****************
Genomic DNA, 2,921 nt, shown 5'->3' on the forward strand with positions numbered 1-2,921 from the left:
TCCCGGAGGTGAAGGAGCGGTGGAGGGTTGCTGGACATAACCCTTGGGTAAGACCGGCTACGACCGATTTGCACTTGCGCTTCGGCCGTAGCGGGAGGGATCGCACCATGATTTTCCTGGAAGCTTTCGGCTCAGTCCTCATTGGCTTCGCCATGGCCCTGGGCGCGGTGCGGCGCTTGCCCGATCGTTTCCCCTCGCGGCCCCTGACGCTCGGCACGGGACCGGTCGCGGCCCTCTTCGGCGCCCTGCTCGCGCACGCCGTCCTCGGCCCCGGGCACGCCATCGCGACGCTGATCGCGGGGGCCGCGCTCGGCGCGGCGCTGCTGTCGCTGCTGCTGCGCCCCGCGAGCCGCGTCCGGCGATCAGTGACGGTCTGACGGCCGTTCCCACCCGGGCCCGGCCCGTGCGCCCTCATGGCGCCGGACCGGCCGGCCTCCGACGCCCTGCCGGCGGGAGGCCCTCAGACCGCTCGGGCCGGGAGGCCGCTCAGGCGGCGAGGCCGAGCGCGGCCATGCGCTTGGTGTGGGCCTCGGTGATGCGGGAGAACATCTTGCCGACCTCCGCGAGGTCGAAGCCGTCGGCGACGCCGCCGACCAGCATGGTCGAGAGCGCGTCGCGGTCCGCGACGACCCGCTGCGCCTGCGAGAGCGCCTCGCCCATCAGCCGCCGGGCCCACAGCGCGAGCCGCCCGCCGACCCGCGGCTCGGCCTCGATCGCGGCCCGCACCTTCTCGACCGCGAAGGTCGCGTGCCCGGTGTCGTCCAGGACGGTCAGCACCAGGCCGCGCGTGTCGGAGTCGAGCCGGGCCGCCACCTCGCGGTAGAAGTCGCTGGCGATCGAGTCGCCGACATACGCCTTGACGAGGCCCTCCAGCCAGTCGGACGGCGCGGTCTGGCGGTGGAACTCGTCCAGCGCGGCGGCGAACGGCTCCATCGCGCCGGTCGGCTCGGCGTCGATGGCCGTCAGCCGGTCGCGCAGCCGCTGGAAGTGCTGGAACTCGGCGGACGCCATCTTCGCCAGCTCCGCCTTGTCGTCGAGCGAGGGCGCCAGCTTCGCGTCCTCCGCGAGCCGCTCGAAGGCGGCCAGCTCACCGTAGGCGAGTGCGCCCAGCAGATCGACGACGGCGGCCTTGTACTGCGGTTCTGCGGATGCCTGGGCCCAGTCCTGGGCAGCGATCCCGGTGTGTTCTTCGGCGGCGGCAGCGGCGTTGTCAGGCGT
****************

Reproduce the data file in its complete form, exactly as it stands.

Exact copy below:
Genomic DNA, 2,921 nt, shown 5'->3' on the forward strand with positions numbered 1-2,921 from the left:
TCCCGGAGGTGAAGGAGCGGTGGAGGGTTGCTGGACATAACCCTTGGGTAAGACCGGCTACGACCGATTTGCACTTGCGCTTCGGCCGTAGCGGGAGGGATCGCACCATGATTTTCCTGGAAGCTTTCGGCTCAGTCCTCATTGGCTTCGCCATGGCCCTGGGCGCGGTGCGGCGCTTGCCCGATCGTTTCCCCTCGCGGCCCCTGACGCTCGGCACGGGACCGGTCGCGGCCCTCTTCGGCGCCCTGCTCGCGCACGCCGTCCTCGGCCCCGGGCACGCCATCGCGACGCTGATCGCGGGGGCCGCGCTCGGCGCGGCGCTGCTGTCGCTGCTGCTGCGCCCCGCGAGCCGCGTCCGGCGATCAGTGACGGTCTGACGGCCGTTCCCACCCGGGCCCGGCCCGTGCGCCCTCATGGCGCCGGACCGGCCGGCCTCCGACGCCCTGCCGGCGGGAGGCCCTCAGACCGCTCGGGCCGGGAGGCCGCTCAGGCGGCGAGGCCGAGCGCGGCCATGCGCTTGGTGTGGGCCTCGGTGATGCGGGAGAACATCTTGCCGACCTCCGCGAGGTCGAAGCCGTCGGCGACGCCGCCGACCAGCATGGTCGAGAGCGCGTCGCGGTCCGCGACGACCCGCTGCGCCTGCGAGAGCGCCTCGCCCATCAGCCGCCGGGCCCACAGCGCGAGCCGCCCGCCGACCCGCGGCTCGGCCTCGATCGCGGCCCGCACCTTCTCGACCGCGAAGGTCGCGTGCCCGGTGTCGTCCAGGACGGTCAGCACCAGGCCGCGCGTGTCGGAGTCGAGCCGGGCCGCCACCTCGCGGTAGAAGTCGCTGGCGATCGAGTCGCCGACATACGCCTTGACGAGGCCCTCCAGCCAGTCGGACGGCGCGGTCTGGCGGTGGAACTCGTCCAGCGCGGCGGCGAACGGCTCCATCGCGCCGGTCGGCTCGGCGTCGATGGCCGTCAGCCGGTCGCGCAGCCGCTGGAAGTGCTGGAACTCGGCGGACGCCATCTTCGCCAGCTCCGCCTTGTCGTCGAGCGAGGGCGCCAGCTTCGCGTCCTCCGCGAGCCGCTCGAAGGCGGCCAGCTCACCGTAGGCGAGTGCGCCCAGCAGATCGACGACGGCGGCCTTGTACTGCGGTTCTGCGGATGCCTGGGCCCAGTCCTGGGCAGCGATCCCGGTGTGTTCTTCGGCGGCGGCAGCGGCGTTGTCAGGCGT